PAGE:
Some trees are easy to identify by their fruit. Take orange trees, for example. An orange is… an orange. There just isn’t any fruit quite like it. Grapefruits are big, tangerines are small. But when those green orbs turn bright orange, there is no doubt about the fruit.

Other trees are challenging. Like my pear trees, they seem like one type of tree but turn out to be another. I was disappointed by the identification of the fruit but still glad there was some fruit at all! I’m still waiting on my first apple tree…

The Lord Jesus famously said that you will know a tree by its fruit.

““A good tree doesn’t produce bad fruit; on the other hand, a bad tree doesn’t produce good fruit. For each tree is known by its own fruit.”

As someone who has gardened off-and-on for years, I can tell you that there is a major difference between a good plant and a bad one. A good plant grows tall and flowers when it is supposed to bloom. It produces fruit of some size that is of benefit to bird, beast or human. Bad plants (and I have had a LOT of them!) only disappoint. Their seeds look exactly the same as the good seeds. You cannot tell a difference! So you plant them and let them grow. Some seeds grow. Some fail.

Will they be good or bad? Wait for the fruit.

Furthermore, Jesus taught that a fig tree will produce figs and a grapevine will produce grapes. If you walk up to a thorny vine expecting grapes or figs, you’re out of luck!

Of course, all of this was to teach that if someone wanted to truly follow Jesus in His mission on earth (and follow him in His mission through the Church), they needed to bear fruit that reflected their tree (life of being a disciple of Jesus).

“Why do you call Me ‘Lord, Lord,’ and don’t do the things I say?” Jesus asked those gathered around Him (Luke 6:46; see also James 1:22-25).

“A good man produces good out of the good storeroom of his heart. An evil man produces evil out of the evil storeroom, for his mouth speaks from the overflow of the heart.”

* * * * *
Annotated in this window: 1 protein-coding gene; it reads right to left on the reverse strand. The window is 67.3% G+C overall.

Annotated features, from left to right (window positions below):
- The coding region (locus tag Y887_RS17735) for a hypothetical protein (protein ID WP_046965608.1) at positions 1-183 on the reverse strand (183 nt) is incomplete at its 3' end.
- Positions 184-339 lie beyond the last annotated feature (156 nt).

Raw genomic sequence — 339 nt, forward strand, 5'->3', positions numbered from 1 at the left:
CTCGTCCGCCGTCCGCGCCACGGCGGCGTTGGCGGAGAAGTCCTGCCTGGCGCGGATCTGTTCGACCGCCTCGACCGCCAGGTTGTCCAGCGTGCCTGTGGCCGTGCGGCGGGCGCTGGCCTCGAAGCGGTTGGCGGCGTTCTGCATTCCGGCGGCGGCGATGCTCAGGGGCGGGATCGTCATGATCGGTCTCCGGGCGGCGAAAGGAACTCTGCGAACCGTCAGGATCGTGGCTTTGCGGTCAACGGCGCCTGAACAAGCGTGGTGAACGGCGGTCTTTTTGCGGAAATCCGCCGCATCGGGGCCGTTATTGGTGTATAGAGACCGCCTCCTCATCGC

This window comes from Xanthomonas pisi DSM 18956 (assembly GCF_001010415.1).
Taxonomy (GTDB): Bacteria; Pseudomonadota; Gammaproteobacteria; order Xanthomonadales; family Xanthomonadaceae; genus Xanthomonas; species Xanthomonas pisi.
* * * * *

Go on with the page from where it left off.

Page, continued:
Do you want to know if someone is following Jesus? Look for the fruit. One who has humbled themselves, taken up their cross, and followed Jesus will bear good fruit in this world — good deeds, good words, good attitudes, and good growth. If someone has accepted the Holy Spirit’s desire to work in their heart, and walked with Him, out of that renewed heart will come good — nay, great — things.

Sadly, some have believed in Jesus but never actually become His disciple (see John 8:30-32). They are, as Paul calls them in 1 Corinthians 3:1-3, “carnal,” because they resist heart change in order to keep living in the ways of the world. They stifle the work of the Spirit. As a result, from their hearts comes rotten fruit. Of course, those who have not believed in Jesus will bear bad fruit from a heart that is inherently soiled and calloused in sin.

As I studied the words of Jesus today I looked around at my own life to ask, “What kind of fruit am I bearing? Is it sour or sweet? Is it poisonous or profitable?” Sometimes my words can be poison and my attitudes sour. Too often I reflect the poor attitudes of others and find myself off-track from following Jesus. Thankfully, something — or someone — usually points this out to me and I repent and return to the way of the disciple. But my fruit is not always ripe! Gives me something to work on for the rest of my days, right?

What kind of fruit are you bearing? Does your fruit reflect your heart and, if so, what does it say about your heart? Jesus said that people will know a tree by its fruit. When people look at your life — your words, your attitudes, your relationships with those you know well, your relationships with those you just met, your demeanor towards God — are they seeing that you are a follower of Jesus?

Be God’s!